Coastal wetlands have been subject to alteration through land claim, management and flood defence for centuries. Rising sea levels and the increase in the frequency of storm events have added to the cost of improvement and maintenance of flood embankments which have led policy makers to look for alternative ways of managing the coast line.
Salt marsh restoration
CEH research focuses on the ecological requirements to guide successful restoration in saltmarsh and sand dunes. Managed realignment, where coastal defences are breached to allow tidal flooding of agricultural land, has been increasingly used as a sustainable and cost effective way to respond to changing environmental conditions. This has the dual benefit of reducing flood defence maintenance costs and creating intertidal habitats.
Our research is focused on restoring salt marshes and mudflats and understanding how plant and animal communities colonise land that was formerly used for agriculture. We work on a broad range of topics including seed dispersal and plant colonisation, invertebrate ecology and bird usage and behaviour.
Our research also investigates how restored salt marshes function in contrast to natural ecosystems. Marine sediments are a rich source and sink of organic carbon, and our work on climate mitigation looks at the carbon storage potential of restoration sites and the greenhouse gasses they emit.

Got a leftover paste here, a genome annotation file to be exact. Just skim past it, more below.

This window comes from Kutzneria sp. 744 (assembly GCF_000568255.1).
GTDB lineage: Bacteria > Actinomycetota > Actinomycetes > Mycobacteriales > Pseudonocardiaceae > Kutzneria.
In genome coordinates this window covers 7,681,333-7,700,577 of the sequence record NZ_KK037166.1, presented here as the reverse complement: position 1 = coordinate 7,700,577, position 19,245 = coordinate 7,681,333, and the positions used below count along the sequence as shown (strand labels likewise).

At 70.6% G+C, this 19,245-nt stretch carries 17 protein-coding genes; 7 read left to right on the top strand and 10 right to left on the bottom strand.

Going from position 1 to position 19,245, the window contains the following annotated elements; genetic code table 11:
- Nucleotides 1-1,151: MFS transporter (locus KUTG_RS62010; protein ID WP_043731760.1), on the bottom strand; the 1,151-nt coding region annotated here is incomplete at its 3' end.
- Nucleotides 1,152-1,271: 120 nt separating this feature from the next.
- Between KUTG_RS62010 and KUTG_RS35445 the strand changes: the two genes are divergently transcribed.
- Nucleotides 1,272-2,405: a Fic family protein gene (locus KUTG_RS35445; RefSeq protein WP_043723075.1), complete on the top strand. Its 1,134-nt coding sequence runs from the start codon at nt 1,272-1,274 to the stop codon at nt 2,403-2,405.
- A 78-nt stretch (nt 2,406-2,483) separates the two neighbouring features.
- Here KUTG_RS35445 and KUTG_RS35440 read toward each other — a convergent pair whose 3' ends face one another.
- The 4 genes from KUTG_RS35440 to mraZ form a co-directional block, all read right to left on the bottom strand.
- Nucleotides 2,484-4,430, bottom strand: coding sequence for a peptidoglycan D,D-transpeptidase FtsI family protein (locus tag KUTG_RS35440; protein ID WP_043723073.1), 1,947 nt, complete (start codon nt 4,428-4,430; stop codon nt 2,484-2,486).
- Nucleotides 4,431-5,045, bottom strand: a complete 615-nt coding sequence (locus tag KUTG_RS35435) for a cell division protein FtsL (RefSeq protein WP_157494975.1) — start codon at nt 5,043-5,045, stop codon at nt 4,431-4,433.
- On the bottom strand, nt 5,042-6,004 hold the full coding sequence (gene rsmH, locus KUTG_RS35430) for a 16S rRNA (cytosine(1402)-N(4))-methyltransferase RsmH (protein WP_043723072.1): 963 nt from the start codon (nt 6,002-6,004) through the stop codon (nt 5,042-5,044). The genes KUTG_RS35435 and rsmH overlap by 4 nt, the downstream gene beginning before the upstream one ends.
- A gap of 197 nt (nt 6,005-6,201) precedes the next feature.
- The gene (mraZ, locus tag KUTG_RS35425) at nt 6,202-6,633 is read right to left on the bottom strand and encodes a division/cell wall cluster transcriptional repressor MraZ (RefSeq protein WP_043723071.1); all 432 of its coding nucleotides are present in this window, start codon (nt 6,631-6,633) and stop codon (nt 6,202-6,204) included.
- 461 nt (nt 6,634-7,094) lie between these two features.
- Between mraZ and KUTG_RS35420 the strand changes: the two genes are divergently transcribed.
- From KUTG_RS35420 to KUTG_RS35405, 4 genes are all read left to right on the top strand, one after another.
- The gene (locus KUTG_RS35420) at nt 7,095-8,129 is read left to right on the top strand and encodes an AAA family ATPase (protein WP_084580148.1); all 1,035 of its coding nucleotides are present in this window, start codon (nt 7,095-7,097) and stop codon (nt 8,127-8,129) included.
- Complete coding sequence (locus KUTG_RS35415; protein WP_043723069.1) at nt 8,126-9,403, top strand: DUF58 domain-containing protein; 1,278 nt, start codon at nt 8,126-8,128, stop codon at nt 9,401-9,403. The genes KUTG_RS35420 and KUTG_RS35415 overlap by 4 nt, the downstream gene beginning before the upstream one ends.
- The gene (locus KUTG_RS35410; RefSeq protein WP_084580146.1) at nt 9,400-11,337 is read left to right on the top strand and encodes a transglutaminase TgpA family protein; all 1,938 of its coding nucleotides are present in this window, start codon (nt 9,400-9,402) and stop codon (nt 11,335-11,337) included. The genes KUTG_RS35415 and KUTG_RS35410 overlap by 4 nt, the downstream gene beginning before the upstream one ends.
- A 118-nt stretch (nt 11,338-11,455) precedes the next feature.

Sand Dunes - working with natural processes
Working with natural processes means re-instating natural dune dynamics, allowing the dunes to adapt automatically to changes in rainfall or climate. Heavy machinery is needed initially to kick-start this process.
Photo: Kick-starting natural dune dynamics in dune slacks at Newborough Warren, March 2013
Innovative restoration work at Newborough Warren aims to strip surface vegetation from selected dune slacks and their surrounding dunes, allowing the wind to scour the sand, creating new dune slacks to form at the level of the water-table, and new dunes downwind. This benefits early-successional species which like bare sand, and which have declined elsewhere in the UK.
Three separate replicate slacks have been restored using the same methodology, and CEH is monitoring water tables, soils and vegetation colonisation to understand which factors govern restoration success.
Photo: New life in the dunes – moving sand at Newborough Warren
Topsoil inversion of eutrophic dune grassland
CEH monitored the first UK trial of topsoil inversion (also called deep-ploughing) in UK sand dunes, where nutrient rich topsoil was buried under 70 cm of mineral sand.
Early results suggested the topsoil inversion was successful, but later wind-scour exposed the underlying nutrient rich material, and weedy species became dominant. However, the longer-term monitoring suggests that in sand dunes it is better to remove eutrophic surface soils than to bury them.
Photo right: Topsoil inversion, burying nutrient-rich surface soils under 70 cm of bare sand at Talacre Warren